• Catherine Plaisant, Associate Research Scientist, UMIACS, University of Maryland
  • Taowei David Wang, Graduate Student, Department of Computer Science, University of Maryland

Advisors:

  • Silvia Miksch, Professor, Department of Information and Knowledge Engineering (ike), Danube University Krems, Austria
  • Wolfgang Aigner, Associate Researcher, Department of Information and Knowledge Engineering (ike), Danube University Krems, Austria
  • Mark Smith, Chair, Emergency Department, Washington Hospital Center
  • Mike Gillam, MedStar, Washington Hospital Center, Microsoft
  • Shawn Murphy, Assistant Professor of Neurology, Harvard Medical School, Massachusetts General Hospital

Social Technology for Biodiversity: Motivation, Credibility & Community - Cynthia Sims Parr, Jennifer Golbeck 
Contact Cyndy Parr for more information: csparr@umd.edu
See also: http://www.leptree.net/social_technology_for_biodiversity_workshop for more information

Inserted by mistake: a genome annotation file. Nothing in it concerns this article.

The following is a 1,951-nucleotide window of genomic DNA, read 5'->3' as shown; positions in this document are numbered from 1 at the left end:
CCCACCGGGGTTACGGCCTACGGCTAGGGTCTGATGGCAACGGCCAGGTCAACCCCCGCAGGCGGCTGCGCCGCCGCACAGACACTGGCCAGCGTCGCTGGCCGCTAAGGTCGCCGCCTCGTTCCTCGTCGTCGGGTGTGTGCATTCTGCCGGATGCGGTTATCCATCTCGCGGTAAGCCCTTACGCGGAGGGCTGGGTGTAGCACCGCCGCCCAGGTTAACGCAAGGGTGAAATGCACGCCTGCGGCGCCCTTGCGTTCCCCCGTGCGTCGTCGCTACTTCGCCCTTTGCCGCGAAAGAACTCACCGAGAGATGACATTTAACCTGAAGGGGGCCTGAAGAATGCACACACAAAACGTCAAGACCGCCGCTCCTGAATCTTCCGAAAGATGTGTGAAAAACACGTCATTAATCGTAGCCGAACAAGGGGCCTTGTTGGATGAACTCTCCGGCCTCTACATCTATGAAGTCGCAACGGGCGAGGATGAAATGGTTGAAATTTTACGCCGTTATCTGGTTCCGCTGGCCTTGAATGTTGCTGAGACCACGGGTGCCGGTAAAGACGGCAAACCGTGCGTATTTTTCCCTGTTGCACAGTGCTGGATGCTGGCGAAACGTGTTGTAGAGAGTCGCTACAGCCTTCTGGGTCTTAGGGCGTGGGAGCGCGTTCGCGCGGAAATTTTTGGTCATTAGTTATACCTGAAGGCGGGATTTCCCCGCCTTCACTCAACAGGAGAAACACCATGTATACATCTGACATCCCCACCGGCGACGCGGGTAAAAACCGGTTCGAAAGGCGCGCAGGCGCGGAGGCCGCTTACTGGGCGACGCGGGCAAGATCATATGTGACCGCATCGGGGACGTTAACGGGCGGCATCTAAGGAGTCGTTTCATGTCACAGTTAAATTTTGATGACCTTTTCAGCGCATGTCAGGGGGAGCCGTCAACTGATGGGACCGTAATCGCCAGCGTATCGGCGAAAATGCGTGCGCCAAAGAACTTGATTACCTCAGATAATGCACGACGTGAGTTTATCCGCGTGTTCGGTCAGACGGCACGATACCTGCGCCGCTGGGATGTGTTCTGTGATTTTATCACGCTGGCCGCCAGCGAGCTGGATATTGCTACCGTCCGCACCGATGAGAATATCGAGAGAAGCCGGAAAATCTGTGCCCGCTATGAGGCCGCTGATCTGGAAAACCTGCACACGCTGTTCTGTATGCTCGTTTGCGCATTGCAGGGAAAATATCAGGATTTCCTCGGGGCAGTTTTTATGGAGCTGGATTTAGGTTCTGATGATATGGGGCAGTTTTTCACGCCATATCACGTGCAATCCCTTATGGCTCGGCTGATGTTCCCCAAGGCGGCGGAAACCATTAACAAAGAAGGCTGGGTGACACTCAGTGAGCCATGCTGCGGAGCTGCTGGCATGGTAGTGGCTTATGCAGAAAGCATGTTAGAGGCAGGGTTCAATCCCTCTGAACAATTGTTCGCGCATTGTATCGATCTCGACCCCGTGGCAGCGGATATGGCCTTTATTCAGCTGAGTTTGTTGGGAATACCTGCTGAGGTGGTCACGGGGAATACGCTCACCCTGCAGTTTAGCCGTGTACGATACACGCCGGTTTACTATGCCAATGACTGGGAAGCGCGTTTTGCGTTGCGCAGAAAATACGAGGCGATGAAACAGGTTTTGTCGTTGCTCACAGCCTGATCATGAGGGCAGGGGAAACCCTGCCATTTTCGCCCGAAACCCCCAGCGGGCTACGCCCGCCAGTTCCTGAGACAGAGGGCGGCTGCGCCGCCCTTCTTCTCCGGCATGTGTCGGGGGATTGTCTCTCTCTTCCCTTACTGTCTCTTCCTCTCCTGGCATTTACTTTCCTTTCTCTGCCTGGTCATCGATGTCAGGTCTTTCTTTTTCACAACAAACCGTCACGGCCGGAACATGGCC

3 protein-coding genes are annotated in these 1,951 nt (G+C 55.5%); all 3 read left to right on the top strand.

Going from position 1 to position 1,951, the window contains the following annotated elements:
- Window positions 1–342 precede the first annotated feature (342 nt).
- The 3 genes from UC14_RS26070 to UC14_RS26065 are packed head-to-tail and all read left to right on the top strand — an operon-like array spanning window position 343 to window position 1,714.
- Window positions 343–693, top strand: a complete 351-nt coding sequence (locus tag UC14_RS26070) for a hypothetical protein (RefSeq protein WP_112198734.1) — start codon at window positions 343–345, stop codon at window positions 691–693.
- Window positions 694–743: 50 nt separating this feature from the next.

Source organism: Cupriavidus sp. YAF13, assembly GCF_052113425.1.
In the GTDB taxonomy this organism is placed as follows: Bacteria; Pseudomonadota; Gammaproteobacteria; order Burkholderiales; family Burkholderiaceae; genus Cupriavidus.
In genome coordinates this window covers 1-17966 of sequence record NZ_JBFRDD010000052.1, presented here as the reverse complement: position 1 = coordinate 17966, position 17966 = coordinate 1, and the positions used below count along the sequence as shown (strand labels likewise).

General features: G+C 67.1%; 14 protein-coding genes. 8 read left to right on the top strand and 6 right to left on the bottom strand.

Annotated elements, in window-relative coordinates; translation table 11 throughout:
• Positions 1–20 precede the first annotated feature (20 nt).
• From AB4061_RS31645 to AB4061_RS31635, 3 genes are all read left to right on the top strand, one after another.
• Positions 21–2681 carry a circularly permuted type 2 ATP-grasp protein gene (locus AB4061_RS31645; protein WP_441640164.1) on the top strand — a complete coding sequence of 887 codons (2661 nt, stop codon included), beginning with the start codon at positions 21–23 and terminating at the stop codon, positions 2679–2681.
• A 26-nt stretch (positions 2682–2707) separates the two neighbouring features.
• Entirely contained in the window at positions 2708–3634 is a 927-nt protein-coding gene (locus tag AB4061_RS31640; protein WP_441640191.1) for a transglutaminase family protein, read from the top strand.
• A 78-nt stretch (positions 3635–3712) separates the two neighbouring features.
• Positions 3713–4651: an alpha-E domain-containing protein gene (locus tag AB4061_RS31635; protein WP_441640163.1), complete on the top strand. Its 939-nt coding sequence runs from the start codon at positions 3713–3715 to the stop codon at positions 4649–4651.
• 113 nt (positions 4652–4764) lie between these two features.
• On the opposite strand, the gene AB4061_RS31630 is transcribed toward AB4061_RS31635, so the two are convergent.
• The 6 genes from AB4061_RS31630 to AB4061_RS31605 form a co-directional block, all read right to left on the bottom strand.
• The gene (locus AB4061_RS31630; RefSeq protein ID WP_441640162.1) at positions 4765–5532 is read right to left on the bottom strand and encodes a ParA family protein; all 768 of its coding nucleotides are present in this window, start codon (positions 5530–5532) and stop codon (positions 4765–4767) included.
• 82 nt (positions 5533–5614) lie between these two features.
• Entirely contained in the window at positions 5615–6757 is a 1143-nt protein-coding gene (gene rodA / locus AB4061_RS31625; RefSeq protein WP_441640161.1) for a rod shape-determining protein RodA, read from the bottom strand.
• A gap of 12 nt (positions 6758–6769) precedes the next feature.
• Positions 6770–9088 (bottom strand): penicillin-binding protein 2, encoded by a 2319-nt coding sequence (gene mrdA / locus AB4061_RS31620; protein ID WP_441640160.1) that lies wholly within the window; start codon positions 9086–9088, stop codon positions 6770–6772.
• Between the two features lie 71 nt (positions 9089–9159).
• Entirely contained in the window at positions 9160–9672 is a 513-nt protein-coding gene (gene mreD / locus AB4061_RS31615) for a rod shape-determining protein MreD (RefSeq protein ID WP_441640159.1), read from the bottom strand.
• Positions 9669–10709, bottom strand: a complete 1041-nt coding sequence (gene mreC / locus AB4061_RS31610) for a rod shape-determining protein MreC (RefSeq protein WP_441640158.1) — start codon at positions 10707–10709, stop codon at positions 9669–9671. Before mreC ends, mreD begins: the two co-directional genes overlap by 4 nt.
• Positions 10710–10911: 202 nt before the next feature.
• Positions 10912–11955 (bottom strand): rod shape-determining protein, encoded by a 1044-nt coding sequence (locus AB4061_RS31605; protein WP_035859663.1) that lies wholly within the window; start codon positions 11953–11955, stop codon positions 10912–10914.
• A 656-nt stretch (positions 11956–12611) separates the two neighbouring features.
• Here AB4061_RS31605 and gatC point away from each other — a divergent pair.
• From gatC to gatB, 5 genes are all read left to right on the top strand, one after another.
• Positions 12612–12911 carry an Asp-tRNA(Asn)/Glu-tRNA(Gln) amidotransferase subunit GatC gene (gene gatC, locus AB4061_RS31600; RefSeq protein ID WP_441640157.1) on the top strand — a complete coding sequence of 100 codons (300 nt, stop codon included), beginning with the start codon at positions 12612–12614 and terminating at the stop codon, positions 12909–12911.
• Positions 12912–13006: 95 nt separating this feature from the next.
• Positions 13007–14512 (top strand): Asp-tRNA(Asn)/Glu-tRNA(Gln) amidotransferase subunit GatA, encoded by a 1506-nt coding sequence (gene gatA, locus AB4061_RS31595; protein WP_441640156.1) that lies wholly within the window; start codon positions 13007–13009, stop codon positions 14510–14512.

There have been many efforts to engage both scientific and citizen communities towards sharing knowledge about biological diversity. The recently launched Encyclopedia of Life is a particularly high-profile example of a web-based project where success (in this case, "creating a website for every species known to science") requires large numbers of individuals to contribute their expertise. Others examples are large collaborative projects to determine the shape of the tree of life. How do we engage a scientific community in online collaboration? Is it just a matter of providing financial incentives (if so, how)? Non-financial reputation or reward systems? More effective technology? Training? Better analysis of audience needs? Assurances of quality? Hiring someone else to do the work of getting knowledge online? Providing fewer large, high-quality options for participation or providing many small, targeted, more personally rewarding sites? Some might suggest that the very nature of scientific practices or personalities in taxonomy or field biology precludes online collaboration. Can we learn from successful citizen science initiatives? The social factors involved in such large-scale collaborative efforts need examination. This workshop aims to bring together researchers in fields of online communities, social networks, and computer-supported collaborative work with biologists and biodiversity informaticists to investigate special problems and their possible solutions.